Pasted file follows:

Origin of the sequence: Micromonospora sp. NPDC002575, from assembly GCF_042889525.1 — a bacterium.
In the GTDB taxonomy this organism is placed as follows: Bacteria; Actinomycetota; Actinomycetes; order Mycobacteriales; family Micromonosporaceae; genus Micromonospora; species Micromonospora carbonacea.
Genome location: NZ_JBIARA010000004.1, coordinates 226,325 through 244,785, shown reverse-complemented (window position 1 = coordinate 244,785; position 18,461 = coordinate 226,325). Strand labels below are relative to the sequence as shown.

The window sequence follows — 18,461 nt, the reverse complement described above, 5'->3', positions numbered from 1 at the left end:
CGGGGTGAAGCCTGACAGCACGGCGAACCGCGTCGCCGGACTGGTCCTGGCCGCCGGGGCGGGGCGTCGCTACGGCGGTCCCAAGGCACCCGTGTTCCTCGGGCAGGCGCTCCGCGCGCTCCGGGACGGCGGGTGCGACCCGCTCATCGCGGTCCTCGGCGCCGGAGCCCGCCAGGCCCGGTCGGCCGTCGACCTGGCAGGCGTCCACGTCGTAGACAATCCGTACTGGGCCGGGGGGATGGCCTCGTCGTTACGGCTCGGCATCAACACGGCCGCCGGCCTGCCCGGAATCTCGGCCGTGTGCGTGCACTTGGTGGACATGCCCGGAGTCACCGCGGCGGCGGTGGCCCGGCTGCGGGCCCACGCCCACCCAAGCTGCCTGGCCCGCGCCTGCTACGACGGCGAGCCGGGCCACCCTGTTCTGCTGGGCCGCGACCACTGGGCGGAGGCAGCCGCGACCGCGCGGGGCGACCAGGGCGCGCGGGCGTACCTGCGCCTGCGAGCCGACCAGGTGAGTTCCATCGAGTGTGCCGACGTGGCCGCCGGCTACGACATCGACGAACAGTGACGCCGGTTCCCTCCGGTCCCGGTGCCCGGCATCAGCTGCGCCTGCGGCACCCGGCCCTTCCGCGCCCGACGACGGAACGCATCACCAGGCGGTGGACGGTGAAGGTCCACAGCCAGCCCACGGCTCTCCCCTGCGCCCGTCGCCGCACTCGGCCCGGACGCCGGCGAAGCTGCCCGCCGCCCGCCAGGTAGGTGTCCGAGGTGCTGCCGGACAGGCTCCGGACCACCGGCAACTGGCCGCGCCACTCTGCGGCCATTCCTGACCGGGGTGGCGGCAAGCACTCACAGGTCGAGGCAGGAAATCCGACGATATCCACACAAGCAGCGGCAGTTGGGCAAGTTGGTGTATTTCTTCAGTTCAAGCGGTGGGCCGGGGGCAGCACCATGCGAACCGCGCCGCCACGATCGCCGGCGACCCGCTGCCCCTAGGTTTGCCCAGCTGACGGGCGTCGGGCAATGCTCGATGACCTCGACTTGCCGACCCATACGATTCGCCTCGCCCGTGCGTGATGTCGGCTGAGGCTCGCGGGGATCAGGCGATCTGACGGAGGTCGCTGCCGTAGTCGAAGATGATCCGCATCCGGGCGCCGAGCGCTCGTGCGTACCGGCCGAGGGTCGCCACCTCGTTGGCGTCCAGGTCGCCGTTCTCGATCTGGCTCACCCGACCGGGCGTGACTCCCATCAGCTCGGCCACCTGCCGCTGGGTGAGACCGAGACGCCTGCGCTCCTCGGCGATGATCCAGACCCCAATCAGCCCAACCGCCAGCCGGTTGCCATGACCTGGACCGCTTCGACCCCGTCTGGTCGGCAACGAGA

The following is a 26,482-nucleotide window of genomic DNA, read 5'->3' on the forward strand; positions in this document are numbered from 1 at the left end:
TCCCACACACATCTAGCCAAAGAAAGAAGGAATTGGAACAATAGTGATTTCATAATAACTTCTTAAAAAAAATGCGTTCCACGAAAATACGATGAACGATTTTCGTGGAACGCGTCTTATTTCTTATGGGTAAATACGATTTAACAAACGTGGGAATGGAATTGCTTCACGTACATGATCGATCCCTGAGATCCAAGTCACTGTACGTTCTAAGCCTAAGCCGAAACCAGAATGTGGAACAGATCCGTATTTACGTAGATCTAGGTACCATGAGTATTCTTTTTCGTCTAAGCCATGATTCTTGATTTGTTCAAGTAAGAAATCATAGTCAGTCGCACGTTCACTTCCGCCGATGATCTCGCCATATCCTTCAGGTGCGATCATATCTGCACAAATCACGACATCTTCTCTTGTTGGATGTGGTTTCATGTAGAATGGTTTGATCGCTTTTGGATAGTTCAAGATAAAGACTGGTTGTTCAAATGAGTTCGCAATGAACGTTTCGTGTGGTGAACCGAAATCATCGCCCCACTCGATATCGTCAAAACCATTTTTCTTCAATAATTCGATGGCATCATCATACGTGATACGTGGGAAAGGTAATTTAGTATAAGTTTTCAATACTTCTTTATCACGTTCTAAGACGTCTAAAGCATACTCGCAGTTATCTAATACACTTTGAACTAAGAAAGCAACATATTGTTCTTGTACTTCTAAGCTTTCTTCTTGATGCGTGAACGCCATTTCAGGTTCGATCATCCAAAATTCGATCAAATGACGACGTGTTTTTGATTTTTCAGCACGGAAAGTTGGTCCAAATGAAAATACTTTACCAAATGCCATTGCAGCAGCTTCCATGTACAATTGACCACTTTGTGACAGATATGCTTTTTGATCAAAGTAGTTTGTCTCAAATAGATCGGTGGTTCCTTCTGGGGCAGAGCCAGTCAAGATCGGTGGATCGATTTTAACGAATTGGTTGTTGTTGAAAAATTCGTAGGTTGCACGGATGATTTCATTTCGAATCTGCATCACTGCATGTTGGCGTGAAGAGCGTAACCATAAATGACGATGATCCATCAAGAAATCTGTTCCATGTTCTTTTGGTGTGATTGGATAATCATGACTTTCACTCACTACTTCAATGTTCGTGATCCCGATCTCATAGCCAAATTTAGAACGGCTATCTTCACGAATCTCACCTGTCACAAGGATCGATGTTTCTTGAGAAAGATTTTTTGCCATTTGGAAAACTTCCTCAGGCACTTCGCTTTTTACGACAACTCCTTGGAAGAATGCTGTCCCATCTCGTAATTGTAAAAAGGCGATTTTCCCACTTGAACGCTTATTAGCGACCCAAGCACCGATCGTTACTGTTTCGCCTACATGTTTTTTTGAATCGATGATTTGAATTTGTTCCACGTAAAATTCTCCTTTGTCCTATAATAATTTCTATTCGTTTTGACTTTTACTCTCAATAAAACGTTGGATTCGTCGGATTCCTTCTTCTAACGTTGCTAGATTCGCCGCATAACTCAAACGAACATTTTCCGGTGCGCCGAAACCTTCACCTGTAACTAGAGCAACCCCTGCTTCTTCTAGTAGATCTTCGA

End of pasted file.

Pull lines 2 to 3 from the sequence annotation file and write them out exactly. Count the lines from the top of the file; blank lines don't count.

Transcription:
In the GTDB taxonomy this organism is placed as follows: Bacteria; Actinomycetota; Actinomycetes; order Mycobacteriales; family Micromonosporaceae; genus Micromonospora; species Micromonospora carbonacea.
Genome location: NZ_JBIARA010000004.1, coordinates 226,325 through 244,785, shown reverse-complemented (window position 1 = coordinate 244,785; position 18,461 = coordinate 226,325). Strand labels below are relative to the sequence as shown.